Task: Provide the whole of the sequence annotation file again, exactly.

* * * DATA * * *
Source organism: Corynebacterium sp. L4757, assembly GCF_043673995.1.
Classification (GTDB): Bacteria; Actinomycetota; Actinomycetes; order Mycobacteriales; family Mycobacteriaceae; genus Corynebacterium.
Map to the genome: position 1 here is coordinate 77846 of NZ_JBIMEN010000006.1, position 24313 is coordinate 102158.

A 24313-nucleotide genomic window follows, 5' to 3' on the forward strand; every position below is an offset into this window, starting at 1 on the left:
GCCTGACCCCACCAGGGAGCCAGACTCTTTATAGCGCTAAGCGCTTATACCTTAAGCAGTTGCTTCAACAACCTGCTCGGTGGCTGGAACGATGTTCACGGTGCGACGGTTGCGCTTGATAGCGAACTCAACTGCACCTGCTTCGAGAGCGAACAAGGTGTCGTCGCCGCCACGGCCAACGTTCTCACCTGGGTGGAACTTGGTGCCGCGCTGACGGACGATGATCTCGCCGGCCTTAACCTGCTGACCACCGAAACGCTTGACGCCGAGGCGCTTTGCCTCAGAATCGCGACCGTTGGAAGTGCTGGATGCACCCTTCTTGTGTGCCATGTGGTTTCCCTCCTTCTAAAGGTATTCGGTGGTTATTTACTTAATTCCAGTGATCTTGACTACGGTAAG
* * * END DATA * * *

Source organism: Corynebacterium sp. L4757, assembly GCF_043673995.1.
Classification (GTDB): Bacteria; Actinomycetota; Actinomycetes; order Mycobacteriales; family Mycobacteriaceae; genus Corynebacterium.
Map to the genome: position 1 here is coordinate 77846 of NZ_JBIMEN010000006.1, position 24313 is coordinate 102158.

A 24313-nucleotide genomic window follows, 5' to 3' on the forward strand; every position below is an offset into this window, starting at 1 on the left:
GCCTGACCCCACCAGGGAGCCAGACTCTTTATAGCGCTAAGCGCTTATACCTTAAGCAGTTGCTTCAACAACCTGCTCGGTGGCTGGAACGATGTTCACGGTGCGACGGTTGCGCTTGATAGCGAACTCAACTGCACCTGCTTCGAGAGCGAACAAGGTGTCGTCGCCGCCACGGCCAACGTTCTCACCTGGGTGGAACTTGGTGCCGCGCTGACGGACGATGATCTCGCCGGCCTTAACCTGCTGACCACCGAAACGCTTGACGCCGAGGCGCTTTGCCTCAGAATCGCGACCGTTGGAAGTGCTGGATGCACCCTTCTTGTGTGCCATGTGGTTTCCCTCCTTCTAAAGGTATTCGGTGGTTATTTACTTAATTCCAGTGATCTTGACTACGGTAAG